Much of a consultant's job involves researching information. After all, your clients hire you because you know things that they don't. But what if you don't have all the answers they're looking for? Very often you will only have a piece of the puzzle at your fingertips. The rest you will have to research. In the last several years, the resources available for research have expanded astronomically, and many of them are on the Internet. But as we'll see below, the Internet will only take you so far. You will still need to read textbooks and speak with real human beings. The key is to use a variety of methods.
Before you even start researching, you should be much better informed than the average person in your industry. I start every day seriously reading trade periodicals and online news. I save copies of everything relevant to what I'm working on or expect to be working on. But for most projects this just gives me a running start. Next, I usually head to the Internet, often to a general-purpose search engine. Currently, I turn first to Google (see the Resources section below for links to this and other sites mentioned in this article), but I regularly experiment with other engines. Learn to use the advanced search features to narrow down your searches. Be clever with the keywords you search with and use judicious combinations of words.
Next, find out what is available on the Internet for your particular industry. Most technical publications have Websites with search engines for their news archives. This will narrow down your search quickly. For example, if you are in technology, check out CNet. Researching the computer industry in Asia? Find the Website for an Asian computer publication. See if there are fee-based services that specialize in your industry. I'm a wireless networking specialist, and find my subscription to WirelessNetNow worth every penny of the $450 annual fee. The archives are excellent, and every day I get an email containing comprehensive news about my industry.
Look also at publications with thorough business coverage, such as the New York Times, the Wall Street Journal, and Business Week. These have good Websites with powerful searches for their archives. There are also aggregators of market information, such as USAData.com and InfoTech Trends, which sell their reports. Pay services such as NewsEdge provide thorough searches of news publications, press releases, and other sources. You get the idea, so look around. For technical information, don't neglect actual standards and specifications, many of which nowadays you can obtain from Websites, sometimes for free, sometimes not.
And -- surprise! -- not everything is on the Internet. I have a good library of reference books and textbooks, and I regularly look for new releases. These are not cheap at about $100 each, but are often the best way of developing a foundation in a new area. Since there are so many textbooks to choose from, and their depth varies so much, it's helpful to browse through them first at a good bookstore.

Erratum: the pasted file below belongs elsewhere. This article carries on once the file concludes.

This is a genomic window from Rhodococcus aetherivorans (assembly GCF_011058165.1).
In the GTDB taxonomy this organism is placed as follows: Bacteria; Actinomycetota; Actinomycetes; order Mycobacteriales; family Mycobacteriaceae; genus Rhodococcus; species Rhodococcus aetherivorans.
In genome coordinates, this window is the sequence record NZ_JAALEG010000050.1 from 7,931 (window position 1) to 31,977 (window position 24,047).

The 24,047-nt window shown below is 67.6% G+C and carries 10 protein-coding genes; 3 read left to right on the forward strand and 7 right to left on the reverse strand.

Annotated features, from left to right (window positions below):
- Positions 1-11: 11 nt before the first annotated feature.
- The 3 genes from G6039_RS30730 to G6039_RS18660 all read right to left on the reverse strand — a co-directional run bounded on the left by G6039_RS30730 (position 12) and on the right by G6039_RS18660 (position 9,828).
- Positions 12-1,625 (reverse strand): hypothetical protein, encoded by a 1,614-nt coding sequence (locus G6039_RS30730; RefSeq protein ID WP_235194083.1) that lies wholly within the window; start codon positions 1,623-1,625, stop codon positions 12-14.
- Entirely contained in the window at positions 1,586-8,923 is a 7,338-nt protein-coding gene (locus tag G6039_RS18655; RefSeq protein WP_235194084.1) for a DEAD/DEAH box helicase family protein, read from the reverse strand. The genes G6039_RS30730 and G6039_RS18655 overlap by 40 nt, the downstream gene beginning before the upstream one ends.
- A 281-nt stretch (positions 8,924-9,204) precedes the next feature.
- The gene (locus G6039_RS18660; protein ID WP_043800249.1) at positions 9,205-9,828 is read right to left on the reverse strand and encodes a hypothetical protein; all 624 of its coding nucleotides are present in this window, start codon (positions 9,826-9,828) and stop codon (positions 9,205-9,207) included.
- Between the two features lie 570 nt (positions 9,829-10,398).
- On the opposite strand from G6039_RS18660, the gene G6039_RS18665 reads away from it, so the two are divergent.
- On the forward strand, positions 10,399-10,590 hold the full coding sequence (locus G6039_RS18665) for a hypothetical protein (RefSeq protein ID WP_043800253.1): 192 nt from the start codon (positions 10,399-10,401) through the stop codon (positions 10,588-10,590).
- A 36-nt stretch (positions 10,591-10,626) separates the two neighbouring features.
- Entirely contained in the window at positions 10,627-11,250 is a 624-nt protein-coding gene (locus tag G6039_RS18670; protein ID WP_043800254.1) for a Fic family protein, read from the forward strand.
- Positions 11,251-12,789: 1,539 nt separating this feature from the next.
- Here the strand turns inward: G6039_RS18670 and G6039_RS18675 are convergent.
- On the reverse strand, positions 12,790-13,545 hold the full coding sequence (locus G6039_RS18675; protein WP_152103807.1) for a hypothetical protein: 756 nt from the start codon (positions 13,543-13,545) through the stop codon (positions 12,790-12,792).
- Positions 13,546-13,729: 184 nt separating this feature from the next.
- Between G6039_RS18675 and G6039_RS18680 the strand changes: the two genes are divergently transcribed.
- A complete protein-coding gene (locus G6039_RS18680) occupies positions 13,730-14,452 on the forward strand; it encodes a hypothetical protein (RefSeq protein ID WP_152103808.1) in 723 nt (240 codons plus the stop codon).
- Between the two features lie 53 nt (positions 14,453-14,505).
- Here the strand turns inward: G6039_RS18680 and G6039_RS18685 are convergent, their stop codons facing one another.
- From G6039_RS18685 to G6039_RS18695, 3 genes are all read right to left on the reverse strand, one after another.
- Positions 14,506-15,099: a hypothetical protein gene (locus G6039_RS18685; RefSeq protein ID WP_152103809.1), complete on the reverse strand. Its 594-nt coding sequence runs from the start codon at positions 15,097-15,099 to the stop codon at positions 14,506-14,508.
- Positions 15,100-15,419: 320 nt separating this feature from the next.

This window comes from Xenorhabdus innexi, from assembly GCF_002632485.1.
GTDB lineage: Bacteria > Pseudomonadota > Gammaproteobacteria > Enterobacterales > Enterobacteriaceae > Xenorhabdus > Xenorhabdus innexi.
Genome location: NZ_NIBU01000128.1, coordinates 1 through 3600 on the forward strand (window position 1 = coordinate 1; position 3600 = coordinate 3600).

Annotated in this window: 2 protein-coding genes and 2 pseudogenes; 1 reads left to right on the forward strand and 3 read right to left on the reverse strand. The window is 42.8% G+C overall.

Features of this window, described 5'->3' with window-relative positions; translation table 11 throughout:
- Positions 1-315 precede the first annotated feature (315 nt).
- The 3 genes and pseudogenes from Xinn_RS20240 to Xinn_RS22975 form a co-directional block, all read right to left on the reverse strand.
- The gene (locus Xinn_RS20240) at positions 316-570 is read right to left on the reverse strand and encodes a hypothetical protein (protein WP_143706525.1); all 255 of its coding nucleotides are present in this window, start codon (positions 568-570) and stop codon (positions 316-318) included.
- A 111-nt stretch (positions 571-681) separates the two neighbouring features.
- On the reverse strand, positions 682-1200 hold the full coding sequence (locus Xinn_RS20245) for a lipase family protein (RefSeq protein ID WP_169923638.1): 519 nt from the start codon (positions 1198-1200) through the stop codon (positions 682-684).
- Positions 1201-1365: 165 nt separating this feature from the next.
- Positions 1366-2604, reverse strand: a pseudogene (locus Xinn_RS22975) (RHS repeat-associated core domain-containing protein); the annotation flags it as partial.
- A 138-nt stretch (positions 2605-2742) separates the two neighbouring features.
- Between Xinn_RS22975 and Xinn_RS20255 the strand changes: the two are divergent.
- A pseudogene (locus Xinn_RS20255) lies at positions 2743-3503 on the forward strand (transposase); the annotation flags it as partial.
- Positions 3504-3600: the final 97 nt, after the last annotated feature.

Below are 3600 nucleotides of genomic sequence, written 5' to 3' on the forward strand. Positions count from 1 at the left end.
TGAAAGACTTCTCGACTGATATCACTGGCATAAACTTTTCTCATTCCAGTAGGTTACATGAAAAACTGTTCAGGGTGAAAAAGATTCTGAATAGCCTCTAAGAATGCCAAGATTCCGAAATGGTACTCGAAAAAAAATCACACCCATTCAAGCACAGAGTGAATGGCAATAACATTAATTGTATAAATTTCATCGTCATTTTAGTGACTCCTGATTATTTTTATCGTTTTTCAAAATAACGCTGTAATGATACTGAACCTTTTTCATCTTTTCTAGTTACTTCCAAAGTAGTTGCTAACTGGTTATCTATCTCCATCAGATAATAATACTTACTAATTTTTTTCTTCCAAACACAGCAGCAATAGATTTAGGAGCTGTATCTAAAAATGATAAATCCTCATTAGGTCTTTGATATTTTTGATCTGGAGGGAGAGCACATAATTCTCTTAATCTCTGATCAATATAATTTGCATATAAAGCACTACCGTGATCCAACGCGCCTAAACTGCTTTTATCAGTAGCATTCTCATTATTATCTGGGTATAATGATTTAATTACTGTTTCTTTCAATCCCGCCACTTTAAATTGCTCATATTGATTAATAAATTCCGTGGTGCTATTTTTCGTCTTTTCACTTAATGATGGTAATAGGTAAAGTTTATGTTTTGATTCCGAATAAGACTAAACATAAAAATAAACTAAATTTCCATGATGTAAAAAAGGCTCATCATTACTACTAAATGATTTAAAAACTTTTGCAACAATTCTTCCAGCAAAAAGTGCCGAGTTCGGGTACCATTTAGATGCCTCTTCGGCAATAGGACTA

Are you done? For complex research projects, following all of the suggestions above usually results in a huge pile of raw information. Your task, however, is often to assess trends and directions, and the best way of doing this is through an active dialog with key people in your industry. This is the time to leverage your network of contacts, including people in companies and other consultants. Don't waste their time asking for basic information; you should already have found that yourself. Get their views on industry directions, issues with technologies or markets, and the competitive landscape. Collect opinions and then blend them with your own experience and information to develop your own insights. Rely on intuition, but back it up with facts.
What about off-the-shelf marketing studies published by research firms? I don't purchase these, as they are usually bought by companies as an alternative to hiring a consultant. Often, key findings of such reports are included in press releases about the report, so I save those. Sometimes it's possible to contact the report's author and discuss the report. A good place to talk to a lot of people is at trade shows and conferences. Just make sure you go with a specific agenda and specific questions you need answered, or you will be overwhelmed by irrelevant information.
Finally, write articles. Doing so will improve your writing skills, will give you good market exposure, and will give you plenty of practice in perfecting your research skills.
- Google: http://www.google.com
- CNet news: http://www.news.com
- WirelessNetNow: http://www.wirelessnetnow
- New York Times: http://www.nytimes.com
- Wall Street Journal: http://www.wsj.com
- Business Week: http://www.businessweek.com
- USAData.com: http://www.usadata.com/
- InfoTech Trends: http://www.infotechtrends.com
- NewsEdge: http://www.newsedge- international.com/